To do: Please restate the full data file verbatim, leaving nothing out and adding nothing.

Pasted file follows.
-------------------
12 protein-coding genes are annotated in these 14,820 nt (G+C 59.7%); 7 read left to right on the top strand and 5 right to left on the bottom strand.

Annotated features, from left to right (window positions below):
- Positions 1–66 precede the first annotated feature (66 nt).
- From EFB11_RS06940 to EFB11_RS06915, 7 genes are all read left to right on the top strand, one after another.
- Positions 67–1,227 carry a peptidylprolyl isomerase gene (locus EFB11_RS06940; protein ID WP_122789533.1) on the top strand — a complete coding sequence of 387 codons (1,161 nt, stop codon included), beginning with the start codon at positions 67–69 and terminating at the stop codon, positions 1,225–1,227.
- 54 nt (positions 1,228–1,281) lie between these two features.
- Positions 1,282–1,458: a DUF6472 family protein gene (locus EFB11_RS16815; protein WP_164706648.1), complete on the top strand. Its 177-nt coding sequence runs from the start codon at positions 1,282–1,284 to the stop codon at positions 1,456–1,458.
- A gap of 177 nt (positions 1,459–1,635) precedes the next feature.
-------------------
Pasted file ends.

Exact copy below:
12 protein-coding genes are annotated in these 14,820 nt (G+C 59.7%); 7 read left to right on the top strand and 5 right to left on the bottom strand.

Annotated features, from left to right (window positions below):
- Positions 1–66 precede the first annotated feature (66 nt).
- From EFB11_RS06940 to EFB11_RS06915, 7 genes are all read left to right on the top strand, one after another.
- Positions 67–1,227 carry a peptidylprolyl isomerase gene (locus EFB11_RS06940; protein ID WP_122789533.1) on the top strand — a complete coding sequence of 387 codons (1,161 nt, stop codon included), beginning with the start codon at positions 67–69 and terminating at the stop codon, positions 1,225–1,227.
- 54 nt (positions 1,228–1,281) lie between these two features.
- Positions 1,282–1,458: a DUF6472 family protein gene (locus EFB11_RS16815; protein WP_164706648.1), complete on the top strand. Its 177-nt coding sequence runs from the start codon at positions 1,282–1,284 to the stop codon at positions 1,456–1,458.
- A gap of 177 nt (positions 1,459–1,635) precedes the next feature.